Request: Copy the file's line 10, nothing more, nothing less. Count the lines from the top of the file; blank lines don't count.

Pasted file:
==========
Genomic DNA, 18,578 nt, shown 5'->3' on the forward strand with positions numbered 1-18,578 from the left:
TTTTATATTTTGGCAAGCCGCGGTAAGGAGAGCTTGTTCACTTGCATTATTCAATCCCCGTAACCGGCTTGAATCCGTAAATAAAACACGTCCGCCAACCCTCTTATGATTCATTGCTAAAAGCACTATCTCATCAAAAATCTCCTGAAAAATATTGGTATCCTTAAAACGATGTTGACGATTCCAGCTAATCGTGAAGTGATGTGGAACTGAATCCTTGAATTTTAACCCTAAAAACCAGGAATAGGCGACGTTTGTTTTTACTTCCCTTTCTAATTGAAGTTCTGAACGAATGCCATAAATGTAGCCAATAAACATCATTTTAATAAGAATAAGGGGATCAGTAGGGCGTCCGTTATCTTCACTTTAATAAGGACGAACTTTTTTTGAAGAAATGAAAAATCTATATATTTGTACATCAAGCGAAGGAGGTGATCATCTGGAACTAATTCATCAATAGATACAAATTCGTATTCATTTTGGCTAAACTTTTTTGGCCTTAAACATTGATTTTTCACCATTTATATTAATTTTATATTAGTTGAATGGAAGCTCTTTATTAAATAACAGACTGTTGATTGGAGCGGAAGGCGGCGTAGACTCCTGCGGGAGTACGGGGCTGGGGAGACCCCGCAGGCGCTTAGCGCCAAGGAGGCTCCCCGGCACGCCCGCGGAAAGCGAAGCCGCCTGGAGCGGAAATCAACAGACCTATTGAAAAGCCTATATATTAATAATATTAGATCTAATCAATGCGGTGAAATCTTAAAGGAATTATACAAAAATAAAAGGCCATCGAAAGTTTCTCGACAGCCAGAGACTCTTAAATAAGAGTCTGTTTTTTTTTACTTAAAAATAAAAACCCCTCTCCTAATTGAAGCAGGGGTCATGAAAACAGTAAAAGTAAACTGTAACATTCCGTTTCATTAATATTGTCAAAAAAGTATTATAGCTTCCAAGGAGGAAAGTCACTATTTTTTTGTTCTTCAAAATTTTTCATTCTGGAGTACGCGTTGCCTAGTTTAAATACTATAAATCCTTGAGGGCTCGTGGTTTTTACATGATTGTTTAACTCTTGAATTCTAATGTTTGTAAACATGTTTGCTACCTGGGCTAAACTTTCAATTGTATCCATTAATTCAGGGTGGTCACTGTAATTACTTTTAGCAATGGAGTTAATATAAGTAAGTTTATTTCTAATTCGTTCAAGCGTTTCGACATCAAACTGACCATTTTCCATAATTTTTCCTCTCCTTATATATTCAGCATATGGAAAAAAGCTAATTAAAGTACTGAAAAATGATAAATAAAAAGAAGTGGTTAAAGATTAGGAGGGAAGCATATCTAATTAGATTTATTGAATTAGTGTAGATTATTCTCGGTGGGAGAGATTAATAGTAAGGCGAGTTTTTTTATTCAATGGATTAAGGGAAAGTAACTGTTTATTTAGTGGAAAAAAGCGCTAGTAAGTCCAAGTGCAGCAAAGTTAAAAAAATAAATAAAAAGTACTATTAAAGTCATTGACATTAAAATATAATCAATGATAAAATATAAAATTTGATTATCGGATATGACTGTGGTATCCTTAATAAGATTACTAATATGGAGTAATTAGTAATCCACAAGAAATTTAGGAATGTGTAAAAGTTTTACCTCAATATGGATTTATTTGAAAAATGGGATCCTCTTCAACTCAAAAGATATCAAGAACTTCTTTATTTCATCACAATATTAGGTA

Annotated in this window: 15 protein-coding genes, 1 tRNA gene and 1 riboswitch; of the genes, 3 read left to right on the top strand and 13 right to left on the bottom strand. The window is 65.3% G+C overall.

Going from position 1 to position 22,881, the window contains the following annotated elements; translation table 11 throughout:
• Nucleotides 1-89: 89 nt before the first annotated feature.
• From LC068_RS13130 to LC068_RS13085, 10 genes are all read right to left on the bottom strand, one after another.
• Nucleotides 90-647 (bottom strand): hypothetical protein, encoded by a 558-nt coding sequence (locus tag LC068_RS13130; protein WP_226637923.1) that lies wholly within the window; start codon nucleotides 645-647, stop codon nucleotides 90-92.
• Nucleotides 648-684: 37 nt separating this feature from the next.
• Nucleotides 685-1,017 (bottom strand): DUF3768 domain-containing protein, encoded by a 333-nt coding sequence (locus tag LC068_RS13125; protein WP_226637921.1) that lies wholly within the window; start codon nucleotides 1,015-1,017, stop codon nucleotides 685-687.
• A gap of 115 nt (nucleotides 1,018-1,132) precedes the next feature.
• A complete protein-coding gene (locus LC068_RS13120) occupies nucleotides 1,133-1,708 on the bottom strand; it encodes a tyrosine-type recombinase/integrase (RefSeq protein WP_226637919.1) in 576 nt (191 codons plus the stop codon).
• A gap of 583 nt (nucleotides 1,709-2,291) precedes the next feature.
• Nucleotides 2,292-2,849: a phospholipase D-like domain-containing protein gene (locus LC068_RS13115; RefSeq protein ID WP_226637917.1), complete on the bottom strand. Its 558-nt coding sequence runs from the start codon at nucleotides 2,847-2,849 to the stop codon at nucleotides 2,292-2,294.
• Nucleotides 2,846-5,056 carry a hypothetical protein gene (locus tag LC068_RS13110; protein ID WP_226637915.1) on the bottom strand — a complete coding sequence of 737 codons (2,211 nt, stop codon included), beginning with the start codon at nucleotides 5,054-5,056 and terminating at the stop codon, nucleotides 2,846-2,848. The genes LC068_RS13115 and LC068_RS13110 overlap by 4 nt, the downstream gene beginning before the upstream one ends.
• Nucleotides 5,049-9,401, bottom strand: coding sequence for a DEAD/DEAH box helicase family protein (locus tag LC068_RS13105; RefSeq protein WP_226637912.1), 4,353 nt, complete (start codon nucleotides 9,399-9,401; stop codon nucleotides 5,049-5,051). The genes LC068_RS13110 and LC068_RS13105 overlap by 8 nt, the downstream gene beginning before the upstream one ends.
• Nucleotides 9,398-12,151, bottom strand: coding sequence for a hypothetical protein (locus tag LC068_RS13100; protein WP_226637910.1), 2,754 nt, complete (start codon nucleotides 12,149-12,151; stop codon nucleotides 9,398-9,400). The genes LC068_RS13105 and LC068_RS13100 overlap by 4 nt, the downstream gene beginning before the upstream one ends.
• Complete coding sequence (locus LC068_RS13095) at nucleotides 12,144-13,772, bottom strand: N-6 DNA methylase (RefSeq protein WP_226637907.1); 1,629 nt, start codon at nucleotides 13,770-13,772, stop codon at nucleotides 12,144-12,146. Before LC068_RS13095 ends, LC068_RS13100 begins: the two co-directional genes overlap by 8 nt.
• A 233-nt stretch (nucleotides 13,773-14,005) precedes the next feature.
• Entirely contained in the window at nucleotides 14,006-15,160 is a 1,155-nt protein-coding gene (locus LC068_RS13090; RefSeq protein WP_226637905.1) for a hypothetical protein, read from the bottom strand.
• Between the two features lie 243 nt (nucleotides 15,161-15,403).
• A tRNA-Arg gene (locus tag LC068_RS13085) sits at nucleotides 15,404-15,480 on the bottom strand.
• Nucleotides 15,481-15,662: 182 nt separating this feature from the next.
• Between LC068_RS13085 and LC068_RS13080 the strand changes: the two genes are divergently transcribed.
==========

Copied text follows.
• A gap of 115 nt (nucleotides 1,018-1,132) precedes the next feature.